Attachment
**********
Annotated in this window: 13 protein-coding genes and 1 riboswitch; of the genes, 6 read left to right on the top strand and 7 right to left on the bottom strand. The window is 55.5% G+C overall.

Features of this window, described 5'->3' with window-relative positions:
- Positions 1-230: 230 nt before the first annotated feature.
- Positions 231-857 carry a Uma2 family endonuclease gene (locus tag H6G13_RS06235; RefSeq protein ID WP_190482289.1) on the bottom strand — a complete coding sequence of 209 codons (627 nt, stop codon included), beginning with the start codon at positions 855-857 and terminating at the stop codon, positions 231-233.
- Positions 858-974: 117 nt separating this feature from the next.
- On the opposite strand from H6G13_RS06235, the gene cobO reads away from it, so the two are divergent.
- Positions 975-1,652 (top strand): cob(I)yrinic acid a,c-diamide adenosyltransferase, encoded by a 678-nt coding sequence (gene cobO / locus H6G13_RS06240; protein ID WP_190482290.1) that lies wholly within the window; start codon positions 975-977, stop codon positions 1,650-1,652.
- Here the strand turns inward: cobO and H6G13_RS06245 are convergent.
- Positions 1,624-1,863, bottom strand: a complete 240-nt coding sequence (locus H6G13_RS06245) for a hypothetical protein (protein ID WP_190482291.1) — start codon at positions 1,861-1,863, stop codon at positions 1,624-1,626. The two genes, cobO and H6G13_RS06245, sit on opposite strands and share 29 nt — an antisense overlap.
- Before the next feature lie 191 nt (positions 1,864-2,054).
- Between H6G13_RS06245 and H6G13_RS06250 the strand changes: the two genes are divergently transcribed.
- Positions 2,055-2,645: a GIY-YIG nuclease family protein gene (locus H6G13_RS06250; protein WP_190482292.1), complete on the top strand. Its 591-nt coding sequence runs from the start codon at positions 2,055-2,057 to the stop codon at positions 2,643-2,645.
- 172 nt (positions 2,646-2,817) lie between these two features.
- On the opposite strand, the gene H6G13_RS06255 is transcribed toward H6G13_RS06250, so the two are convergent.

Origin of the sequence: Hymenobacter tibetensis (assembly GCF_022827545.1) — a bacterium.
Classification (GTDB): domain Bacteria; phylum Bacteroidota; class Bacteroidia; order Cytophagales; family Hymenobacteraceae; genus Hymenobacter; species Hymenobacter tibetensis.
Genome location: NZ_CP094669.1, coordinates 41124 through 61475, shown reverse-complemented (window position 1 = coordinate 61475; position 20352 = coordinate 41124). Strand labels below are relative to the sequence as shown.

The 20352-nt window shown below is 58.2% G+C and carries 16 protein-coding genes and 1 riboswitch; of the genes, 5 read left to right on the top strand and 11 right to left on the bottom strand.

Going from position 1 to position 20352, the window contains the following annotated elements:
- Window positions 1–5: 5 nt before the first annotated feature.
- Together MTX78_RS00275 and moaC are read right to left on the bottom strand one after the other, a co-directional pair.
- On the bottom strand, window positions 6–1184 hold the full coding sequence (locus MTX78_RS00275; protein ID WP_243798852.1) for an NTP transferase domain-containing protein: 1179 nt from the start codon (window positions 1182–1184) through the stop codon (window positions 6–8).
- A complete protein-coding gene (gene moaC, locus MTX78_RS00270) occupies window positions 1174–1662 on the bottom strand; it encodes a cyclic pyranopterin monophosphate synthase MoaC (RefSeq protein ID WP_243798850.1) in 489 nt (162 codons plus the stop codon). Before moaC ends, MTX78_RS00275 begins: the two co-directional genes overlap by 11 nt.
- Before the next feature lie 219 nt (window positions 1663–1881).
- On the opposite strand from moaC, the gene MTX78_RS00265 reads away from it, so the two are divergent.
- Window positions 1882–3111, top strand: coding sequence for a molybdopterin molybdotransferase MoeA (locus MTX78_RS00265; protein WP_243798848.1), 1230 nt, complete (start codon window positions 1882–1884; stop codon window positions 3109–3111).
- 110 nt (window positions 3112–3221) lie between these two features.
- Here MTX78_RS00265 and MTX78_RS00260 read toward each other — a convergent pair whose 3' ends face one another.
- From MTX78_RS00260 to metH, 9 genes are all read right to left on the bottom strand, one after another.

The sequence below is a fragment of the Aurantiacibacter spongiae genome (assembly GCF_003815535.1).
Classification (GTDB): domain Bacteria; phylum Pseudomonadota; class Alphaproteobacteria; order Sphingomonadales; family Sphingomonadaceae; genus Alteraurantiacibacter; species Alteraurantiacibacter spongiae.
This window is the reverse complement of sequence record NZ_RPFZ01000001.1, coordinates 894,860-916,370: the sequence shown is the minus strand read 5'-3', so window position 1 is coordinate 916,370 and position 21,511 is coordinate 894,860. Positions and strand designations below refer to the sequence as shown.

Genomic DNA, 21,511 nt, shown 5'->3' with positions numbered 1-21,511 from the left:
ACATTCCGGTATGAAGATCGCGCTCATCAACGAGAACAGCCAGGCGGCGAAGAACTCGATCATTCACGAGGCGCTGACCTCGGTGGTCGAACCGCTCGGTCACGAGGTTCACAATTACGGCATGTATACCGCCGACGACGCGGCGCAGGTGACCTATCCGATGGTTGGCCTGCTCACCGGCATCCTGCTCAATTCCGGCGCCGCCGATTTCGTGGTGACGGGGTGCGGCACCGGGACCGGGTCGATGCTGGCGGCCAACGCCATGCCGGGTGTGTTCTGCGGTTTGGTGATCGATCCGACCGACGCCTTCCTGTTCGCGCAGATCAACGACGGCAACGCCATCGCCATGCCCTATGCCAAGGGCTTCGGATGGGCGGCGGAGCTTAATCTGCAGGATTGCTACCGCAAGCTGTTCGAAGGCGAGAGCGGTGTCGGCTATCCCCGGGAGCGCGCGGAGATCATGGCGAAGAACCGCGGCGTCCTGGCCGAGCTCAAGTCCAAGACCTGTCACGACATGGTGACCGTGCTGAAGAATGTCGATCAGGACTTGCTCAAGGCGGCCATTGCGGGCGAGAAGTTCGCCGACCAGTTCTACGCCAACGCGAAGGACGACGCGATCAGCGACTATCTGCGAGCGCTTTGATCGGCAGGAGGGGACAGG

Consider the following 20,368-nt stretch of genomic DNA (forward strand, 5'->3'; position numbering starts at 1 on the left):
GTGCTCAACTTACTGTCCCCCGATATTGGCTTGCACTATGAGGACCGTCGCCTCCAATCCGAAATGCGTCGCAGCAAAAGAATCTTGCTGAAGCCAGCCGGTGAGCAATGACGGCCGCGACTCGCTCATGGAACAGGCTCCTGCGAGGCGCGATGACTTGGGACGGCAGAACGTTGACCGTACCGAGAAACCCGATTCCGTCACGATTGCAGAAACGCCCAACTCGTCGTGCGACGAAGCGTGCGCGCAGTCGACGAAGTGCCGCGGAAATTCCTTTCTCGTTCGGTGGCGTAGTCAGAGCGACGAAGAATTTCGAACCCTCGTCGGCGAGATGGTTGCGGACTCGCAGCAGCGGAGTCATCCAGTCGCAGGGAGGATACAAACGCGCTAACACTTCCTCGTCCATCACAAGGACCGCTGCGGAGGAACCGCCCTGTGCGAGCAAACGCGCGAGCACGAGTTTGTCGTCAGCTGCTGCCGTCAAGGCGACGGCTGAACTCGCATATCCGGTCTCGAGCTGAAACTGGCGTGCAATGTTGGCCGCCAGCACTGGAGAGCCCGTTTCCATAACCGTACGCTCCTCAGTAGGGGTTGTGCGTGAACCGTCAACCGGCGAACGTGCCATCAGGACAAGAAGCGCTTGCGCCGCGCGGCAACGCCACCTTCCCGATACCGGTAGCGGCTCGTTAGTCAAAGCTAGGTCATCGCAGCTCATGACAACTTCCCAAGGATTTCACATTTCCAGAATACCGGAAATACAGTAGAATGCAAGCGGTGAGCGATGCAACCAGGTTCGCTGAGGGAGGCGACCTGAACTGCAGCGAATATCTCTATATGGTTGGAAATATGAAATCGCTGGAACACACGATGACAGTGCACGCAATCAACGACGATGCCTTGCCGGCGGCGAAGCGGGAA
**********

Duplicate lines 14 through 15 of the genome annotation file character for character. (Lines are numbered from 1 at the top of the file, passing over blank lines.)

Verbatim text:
- On the opposite strand, the gene H6G13_RS06255 is transcribed toward H6G13_RS06250, so the two are convergent.

Origin of the sequence: Hymenobacter tibetensis (assembly GCF_022827545.1) — a bacterium.